We integrate insights from the social identity complexity and dual identification literature to explore the influence of workplace identification on cross-functional conflicts at work. We propose that patterns of identification across multiple identity targets will affect the development of cross-functional conflicts within an organization. We test our hypotheses in a two-wave study of 156 military personnel over a period of 4 months, finding support for our propositions. Specifically, we find that less complex patterns of identification (defined as dominant identification with a single workplace identity) are associated with higher increases in process, task and relationship conflict during cross-functional working, compared to complex patterns of identification (identification with two or three targets) and weak identification. These findings have important implications for cross-functional working, and also provide new insights into the role of identification complexity in shaping workplace outcomes.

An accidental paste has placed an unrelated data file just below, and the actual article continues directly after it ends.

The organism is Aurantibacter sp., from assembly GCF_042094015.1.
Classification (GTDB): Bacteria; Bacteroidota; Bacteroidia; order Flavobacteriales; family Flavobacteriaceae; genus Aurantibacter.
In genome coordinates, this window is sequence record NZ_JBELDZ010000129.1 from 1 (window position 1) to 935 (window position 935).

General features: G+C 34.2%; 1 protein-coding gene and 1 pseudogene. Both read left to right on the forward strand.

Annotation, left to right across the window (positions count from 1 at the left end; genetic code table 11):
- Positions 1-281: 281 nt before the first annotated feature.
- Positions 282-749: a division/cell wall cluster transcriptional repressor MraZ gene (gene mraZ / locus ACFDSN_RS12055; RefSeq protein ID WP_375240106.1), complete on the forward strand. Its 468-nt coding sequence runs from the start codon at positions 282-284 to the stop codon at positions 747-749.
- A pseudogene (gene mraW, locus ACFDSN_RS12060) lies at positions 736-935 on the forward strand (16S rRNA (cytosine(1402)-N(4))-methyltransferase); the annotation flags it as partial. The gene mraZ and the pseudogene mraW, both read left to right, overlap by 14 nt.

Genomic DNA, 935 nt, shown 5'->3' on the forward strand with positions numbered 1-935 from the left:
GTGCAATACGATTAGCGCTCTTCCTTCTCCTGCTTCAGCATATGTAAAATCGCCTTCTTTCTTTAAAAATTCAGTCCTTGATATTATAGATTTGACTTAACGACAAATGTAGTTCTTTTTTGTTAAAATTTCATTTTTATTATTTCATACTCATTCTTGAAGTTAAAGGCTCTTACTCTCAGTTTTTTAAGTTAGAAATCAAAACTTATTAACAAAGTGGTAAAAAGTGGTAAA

|Number of pages||13|
|Journal||European Journal of Work and Organizational Psychology|
|Publication status||Published - 4 Mar 2017|